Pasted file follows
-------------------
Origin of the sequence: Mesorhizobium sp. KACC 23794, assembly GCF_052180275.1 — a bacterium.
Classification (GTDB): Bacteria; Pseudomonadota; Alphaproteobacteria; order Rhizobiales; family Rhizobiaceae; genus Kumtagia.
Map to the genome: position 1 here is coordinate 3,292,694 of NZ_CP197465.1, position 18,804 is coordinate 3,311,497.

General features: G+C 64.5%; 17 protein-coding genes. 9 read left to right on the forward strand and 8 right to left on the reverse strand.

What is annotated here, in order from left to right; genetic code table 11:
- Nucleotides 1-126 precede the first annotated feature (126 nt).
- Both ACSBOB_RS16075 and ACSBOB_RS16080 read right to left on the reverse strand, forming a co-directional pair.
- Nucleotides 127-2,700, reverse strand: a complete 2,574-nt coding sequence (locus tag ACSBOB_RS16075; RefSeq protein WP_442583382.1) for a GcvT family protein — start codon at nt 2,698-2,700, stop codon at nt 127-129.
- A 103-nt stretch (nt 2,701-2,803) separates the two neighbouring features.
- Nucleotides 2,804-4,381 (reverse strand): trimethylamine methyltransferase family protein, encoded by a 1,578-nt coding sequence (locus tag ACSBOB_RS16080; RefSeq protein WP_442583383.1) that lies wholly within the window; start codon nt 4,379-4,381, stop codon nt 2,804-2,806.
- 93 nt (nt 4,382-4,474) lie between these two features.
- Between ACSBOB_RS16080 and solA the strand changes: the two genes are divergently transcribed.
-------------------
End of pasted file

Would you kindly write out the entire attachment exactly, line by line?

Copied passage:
Origin of the sequence: Mesorhizobium sp. KACC 23794, assembly GCF_052180275.1 — a bacterium.
Classification (GTDB): Bacteria; Pseudomonadota; Alphaproteobacteria; order Rhizobiales; family Rhizobiaceae; genus Kumtagia.
Map to the genome: position 1 here is coordinate 3,292,694 of NZ_CP197465.1, position 18,804 is coordinate 3,311,497.

General features: G+C 64.5%; 17 protein-coding genes. 9 read left to right on the forward strand and 8 right to left on the reverse strand.

What is annotated here, in order from left to right; genetic code table 11:
- Nucleotides 1-126 precede the first annotated feature (126 nt).
- Both ACSBOB_RS16075 and ACSBOB_RS16080 read right to left on the reverse strand, forming a co-directional pair.
- Nucleotides 127-2,700, reverse strand: a complete 2,574-nt coding sequence (locus tag ACSBOB_RS16075; RefSeq protein WP_442583382.1) for a GcvT family protein — start codon at nt 2,698-2,700, stop codon at nt 127-129.
- A 103-nt stretch (nt 2,701-2,803) separates the two neighbouring features.
- Nucleotides 2,804-4,381 (reverse strand): trimethylamine methyltransferase family protein, encoded by a 1,578-nt coding sequence (locus tag ACSBOB_RS16080; RefSeq protein WP_442583383.1) that lies wholly within the window; start codon nt 4,379-4,381, stop codon nt 2,804-2,806.
- 93 nt (nt 4,382-4,474) lie between these two features.
- Between ACSBOB_RS16080 and solA the strand changes: the two genes are divergently transcribed.